We want a government of laws not majority public opinions. And another thing, Justice Kennedy,  the Supreme Court does not decide major decisions, it decides only cases that the court deems worthy of certiorari  [should the court listen]. Sometimes they decide on standing , but most importantly they decide if there is a constitutional question involved.[That's what Franklin was addressing.]

The courts are not and should not make decisions based on polls, or any other popular expression of sentiment. That's why Justica wears a blindfold.

It's unconscionable that a justice of the Supreme Court holds such a view. It's time to 'get off the bus' Anthony.

Wednesday, March 20, 2013

Justification of Nullification

In a previous post I kind of advocated for court remedies by law enforcement officials when perceived constitutional conflicts arise between jurisdictions in our federal system. But reading Adam Liptak's article yesterday I realized that sometimes using the courts to resolve constitutional conflicts may have to be accompanied by civil disobedience of those we elect to enforce laws. Probably the most dramatic example was the debate over slavery preceding the Civil War. Many law makers from the north felt justified both morally and legally to defy laws protecting slavery.

Now we come to the issue of gay marriage which will be heard before the Supreme Court on March 26. [Just read that the court will release same-day audio of this argument.] The civil disobedience was initiated by the city attorney's office in San Francisco in the face of California's voter approval of Proposition 8 which banned same-sex marriage after state courts and a lower federal court judge ruled a previous ban [Proposition 22] to be unconstitutional [The court will also be deciding on a federal law known as Defense of Marriage Act.] In reporter Liptak's referenced article I e-mailed him regarding this statement: "… the plaintiffs and defendants in both cases agree that the laws under review are unconstitutional … ". No response by reporter Liptak and I can't make heads are tails of the discussion online. So I can only assume the city attorney for San Francisco is breaking the law by not enforcing  the  unconsitutional Proposition 8?

Official nullification by government officials is a very dangerous thing, especially by law enforcement personnel. A famous case [Worcester v. Georgia] involves President Jackson and Chief Justice John Marshall. Marshall's court ruled against a case that Jackson strongly supported. He refused to obey the court and famously said: "John Marshall has made his decision; now let him enforce it!" This is the 'still point' in our form of government. The courts have no police force. The laws we live by are balanced on the knife edge of voluntary compliance and enforcement by other officials who do have police forces.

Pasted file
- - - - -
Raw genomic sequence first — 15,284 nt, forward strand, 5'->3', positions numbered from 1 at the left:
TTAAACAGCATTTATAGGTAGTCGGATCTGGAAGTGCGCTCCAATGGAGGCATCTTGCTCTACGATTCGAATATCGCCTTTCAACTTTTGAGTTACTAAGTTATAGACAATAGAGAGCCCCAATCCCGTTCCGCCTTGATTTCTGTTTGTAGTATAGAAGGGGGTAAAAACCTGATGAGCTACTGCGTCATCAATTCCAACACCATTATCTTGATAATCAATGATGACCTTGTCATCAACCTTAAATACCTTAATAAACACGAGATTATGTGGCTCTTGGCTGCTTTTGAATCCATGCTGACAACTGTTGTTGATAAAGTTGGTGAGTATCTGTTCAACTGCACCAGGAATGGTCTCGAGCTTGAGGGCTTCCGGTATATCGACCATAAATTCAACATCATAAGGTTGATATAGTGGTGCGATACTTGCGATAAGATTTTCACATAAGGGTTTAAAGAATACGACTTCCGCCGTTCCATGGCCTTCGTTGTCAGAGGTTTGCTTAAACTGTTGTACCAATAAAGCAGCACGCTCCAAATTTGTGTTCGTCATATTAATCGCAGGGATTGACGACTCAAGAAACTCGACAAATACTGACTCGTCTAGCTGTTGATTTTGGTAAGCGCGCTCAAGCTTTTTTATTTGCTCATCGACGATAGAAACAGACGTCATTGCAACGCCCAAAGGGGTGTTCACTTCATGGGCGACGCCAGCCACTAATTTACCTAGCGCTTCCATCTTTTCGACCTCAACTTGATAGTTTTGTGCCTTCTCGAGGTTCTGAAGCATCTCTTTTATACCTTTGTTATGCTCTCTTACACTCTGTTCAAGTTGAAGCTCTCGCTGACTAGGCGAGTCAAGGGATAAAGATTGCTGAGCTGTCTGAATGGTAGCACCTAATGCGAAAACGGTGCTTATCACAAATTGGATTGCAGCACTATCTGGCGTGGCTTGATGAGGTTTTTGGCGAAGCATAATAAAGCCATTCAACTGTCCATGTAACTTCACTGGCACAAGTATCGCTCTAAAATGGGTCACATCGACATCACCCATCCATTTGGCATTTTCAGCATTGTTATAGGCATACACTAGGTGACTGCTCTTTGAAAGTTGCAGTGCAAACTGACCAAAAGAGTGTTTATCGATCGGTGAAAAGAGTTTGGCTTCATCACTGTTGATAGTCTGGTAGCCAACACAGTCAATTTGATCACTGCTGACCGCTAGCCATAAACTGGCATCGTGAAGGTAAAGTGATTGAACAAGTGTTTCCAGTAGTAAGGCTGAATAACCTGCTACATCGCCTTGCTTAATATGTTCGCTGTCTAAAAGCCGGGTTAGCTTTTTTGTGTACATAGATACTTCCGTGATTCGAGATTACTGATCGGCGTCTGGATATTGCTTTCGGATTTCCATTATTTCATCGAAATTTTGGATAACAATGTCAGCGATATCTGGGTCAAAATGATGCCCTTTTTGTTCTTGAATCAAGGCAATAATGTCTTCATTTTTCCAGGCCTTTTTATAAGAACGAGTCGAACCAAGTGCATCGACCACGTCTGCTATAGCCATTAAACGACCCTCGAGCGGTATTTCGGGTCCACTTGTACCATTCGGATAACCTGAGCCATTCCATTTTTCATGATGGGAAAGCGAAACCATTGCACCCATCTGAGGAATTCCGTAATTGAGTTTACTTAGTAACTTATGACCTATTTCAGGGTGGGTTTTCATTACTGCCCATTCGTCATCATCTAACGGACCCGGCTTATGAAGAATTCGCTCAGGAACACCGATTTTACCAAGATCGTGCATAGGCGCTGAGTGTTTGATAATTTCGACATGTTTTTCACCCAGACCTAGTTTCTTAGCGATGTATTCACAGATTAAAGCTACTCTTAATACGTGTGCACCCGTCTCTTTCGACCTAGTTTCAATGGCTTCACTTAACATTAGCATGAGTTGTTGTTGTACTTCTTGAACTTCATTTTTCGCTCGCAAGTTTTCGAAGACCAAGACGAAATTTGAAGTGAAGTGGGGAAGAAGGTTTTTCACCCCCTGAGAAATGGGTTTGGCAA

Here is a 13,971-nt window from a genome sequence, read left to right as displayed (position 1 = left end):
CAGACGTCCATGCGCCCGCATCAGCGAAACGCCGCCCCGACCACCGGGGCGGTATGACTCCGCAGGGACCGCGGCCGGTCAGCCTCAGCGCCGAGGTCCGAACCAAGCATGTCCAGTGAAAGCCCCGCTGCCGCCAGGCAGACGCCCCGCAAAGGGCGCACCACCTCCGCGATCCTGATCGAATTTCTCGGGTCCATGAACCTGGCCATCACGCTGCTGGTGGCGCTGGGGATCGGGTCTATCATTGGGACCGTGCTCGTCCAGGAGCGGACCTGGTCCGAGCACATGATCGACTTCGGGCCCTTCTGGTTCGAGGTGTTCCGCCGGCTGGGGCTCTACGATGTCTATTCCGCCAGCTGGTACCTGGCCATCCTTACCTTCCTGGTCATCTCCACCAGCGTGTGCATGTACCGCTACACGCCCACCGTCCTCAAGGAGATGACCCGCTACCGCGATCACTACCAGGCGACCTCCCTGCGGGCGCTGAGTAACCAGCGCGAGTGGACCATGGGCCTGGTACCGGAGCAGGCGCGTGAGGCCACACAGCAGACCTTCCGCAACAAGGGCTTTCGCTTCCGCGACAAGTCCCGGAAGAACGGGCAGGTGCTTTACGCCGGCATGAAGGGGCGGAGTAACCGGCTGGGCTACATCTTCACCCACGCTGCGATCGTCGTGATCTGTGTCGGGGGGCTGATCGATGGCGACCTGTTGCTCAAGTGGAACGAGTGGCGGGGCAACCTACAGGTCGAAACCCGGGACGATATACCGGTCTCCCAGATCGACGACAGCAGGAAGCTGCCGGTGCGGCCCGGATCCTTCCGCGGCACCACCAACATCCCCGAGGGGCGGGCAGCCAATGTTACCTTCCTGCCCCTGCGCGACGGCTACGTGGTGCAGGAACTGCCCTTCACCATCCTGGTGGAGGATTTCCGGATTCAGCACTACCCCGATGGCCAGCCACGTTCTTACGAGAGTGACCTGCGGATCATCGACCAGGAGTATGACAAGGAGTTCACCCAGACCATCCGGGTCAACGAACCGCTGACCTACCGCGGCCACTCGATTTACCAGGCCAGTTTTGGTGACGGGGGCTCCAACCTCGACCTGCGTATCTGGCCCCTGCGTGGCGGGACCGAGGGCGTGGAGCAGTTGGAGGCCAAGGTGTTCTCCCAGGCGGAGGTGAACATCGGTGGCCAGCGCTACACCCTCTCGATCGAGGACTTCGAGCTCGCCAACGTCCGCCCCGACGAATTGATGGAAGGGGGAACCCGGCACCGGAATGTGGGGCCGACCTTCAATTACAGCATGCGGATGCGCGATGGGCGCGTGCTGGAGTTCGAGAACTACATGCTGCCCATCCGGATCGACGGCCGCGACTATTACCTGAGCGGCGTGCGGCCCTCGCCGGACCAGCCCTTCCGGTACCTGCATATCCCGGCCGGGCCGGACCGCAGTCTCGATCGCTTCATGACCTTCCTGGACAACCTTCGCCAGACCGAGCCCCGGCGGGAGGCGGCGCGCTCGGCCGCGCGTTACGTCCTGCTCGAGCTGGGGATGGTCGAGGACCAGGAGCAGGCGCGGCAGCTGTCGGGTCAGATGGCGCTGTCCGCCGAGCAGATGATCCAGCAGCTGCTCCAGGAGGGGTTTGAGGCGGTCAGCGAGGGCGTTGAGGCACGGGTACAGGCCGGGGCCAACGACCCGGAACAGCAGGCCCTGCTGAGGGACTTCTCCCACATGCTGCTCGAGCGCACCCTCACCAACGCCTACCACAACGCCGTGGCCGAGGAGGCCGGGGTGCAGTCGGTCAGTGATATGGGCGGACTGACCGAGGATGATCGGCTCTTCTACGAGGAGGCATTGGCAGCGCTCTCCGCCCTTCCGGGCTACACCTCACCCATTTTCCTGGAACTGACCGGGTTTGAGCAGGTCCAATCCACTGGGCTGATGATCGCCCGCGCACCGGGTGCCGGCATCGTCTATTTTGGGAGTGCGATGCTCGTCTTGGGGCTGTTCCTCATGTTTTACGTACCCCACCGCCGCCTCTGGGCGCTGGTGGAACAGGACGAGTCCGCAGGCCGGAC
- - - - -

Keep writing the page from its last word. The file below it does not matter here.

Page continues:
So even though reporter Liptak won't answer me I will assume that the Supreme Court has granted certiorari [listen to arguments] in the hope that with their decision they are not told to enforce it.

Tuesday, March 19, 2013

Separating The Truly Gifted From The Well Prepared

Jenny Anderson reports on the competition of parents and 4-year olds to win placement at some of New York City's top private kindergarten programs.

Reporter Anderson, has brought to our attention a Mutual Assured Deception (MAD) race going on between test makers, test preparers, test takers, and test evaluators. You can read the article but essentially the test maker Pearson announced that it was changing the exam used to test 4-year olds. Almost immediately test preparers had announced a 'fix' for the test takers. Now the test evaluators are pretty much back where they started from, trying to discern the truly gifted from the well prepared.

Four-year olds are "a mercurial and unpredictable lot by nature" and assessing them is not made any easier by deceptive practices.

Friday, March 15, 2013

Up Close And Personal

Peter Gelb, the general manager for the MET is getting a bit of heat because attendance has dropped at the House. Not because opera loving fans are losing interests but because Mr. Gelb instituted live HD performance at local theaters. I, for one love it and prefer it over going to the Houston Grand Opera. I love the close up camera work, the interviews at intermission, the visual and audio quality of the HD production.

I use to buy DVD sets of operas, but now I don't have to unless I want to hold onto a particular performance. Wouldn't it be great if they could somehow remaster Maria Callas's performances with close-ups?

If you haven't seen an HD production you are missing a fantastic experience. As a former season ticket holder of the Houston Grand Opera I put my glasses on the final scene of Carmen staring Denyce Graves. In the Houston production she is in a bloody yellow dress, dying against the outside wall of the bullring. She is a mess and breathing hard … for real. (She just had a fight and was stabbed by Jose.) You can see the energy it took to perform that scene, it made it real, it suspended belief. You don't get that in the cheap seats. That's why I like the theater HD performances.

Same applies with concerts, for example want to experience what some critics say it the best symphony orchestra in the world? Check it out here:

True Believers